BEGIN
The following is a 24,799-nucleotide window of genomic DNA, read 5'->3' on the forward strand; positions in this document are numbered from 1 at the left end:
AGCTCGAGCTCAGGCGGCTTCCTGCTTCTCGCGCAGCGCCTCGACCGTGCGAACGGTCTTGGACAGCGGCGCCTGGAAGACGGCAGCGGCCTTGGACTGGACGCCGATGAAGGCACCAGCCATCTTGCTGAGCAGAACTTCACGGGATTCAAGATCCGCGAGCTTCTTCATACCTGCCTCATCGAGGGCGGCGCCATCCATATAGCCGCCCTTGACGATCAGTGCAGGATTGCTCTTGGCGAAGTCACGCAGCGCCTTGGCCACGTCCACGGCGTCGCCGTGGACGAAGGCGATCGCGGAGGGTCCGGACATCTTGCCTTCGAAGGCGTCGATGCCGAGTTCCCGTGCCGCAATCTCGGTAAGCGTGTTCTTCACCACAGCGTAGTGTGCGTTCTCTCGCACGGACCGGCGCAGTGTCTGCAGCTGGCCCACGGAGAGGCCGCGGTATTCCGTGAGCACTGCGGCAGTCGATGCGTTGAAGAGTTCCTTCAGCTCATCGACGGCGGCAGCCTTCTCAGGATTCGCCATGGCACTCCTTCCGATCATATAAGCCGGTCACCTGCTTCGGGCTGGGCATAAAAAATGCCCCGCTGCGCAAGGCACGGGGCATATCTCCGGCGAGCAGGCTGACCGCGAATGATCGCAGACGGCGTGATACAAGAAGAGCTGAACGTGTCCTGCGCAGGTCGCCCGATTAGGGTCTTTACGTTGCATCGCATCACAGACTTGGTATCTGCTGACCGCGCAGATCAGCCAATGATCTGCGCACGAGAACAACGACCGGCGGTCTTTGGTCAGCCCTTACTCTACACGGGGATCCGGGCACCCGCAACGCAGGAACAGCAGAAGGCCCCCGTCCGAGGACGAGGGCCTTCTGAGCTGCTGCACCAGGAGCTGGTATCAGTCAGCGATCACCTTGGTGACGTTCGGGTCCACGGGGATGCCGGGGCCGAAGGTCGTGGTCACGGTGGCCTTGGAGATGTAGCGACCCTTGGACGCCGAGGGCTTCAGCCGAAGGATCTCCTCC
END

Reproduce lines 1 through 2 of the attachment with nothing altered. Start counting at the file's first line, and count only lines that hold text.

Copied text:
The following is a 24,799-nucleotide window of genomic DNA, read 5'->3' on the forward strand; positions in this document are numbered from 1 at the left end:
AGCTCGAGCTCAGGCGGCTTCCTGCTTCTCGCGCAGCGCCTCGACCGTGCGAACGGTCTTGGACAGCGGCGCCTGGAAGACGGCAGCGGCCTTGGACTGGACGCCGATGAAGGCACCAGCCATCTTGCTGAGCAGAACTTCACGGGATTCAAGATCCGCGAGCTTCTTCATACCTGCCTCATCGAGGGCGGCGCCATCCATATAGCCGCCCTTGACGATCAGTGCAGGATTGCTCTTGGCGAAGTCACGCAGCGCCTTGGCCACGTCCACGGCGTCGCCGTGGACGAAGGCGATCGCGGAGGGTCCGGACATCTTGCCTTCGAAGGCGTCGATGCCGAGTTCCCGTGCCGCAATCTCGGTAAGCGTGTTCTTCACCACAGCGTAGTGTGCGTTCTCTCGCACGGACCGGCGCAGTGTCTGCAGCTGGCCCACGGAGAGGCCGCGGTATTCCGTGAGCACTGCGGCAGTCGATGCGTTGAAGAGTTCCTTCAGCTCATCGACGGCGGCAGCCTTCTCAGGATTCGCCATGGCACTCCTTCCGATCATATAAGCCGGTCACCTGCTTCGGGCTGGGCATAAAAAATGCCCCGCTGCGCAAGGCACGGGGCATATCTCCGGCGAGCAGGCTGACCGCGAATGATCGCAGACGGCGTGATACAAGAAGAGCTGAACGTGTCCTGCGCAGGTCGCCCGATTAGGGTCTTTACGTTGCATCGCATCACAGACTTGGTATCTGCTGACCGCGCAGATCAGCCAATGATCTGCGCACGAGAACAACGACCGGCGGTCTTTGGTCAGCCCTTACTCTACACGGGGATCCGGGCACCCGCAACGCAGGAACAGCAGAAGGCCCCCGTCCGAGGACGAGGGCCTTCTGAGCTGCTGCACCAGGAGCTGGTATCAGTCAGCGATCACCTTGGTGACGTTCGGGTCCACGGGGATGCCGGGGCCGAAGGTCGTGGTCACGGTGGCCTTGGAGATGTAGCGACCCTTGGACGCCGAGGGCTTCAGCCGAAGGATCTCCTCC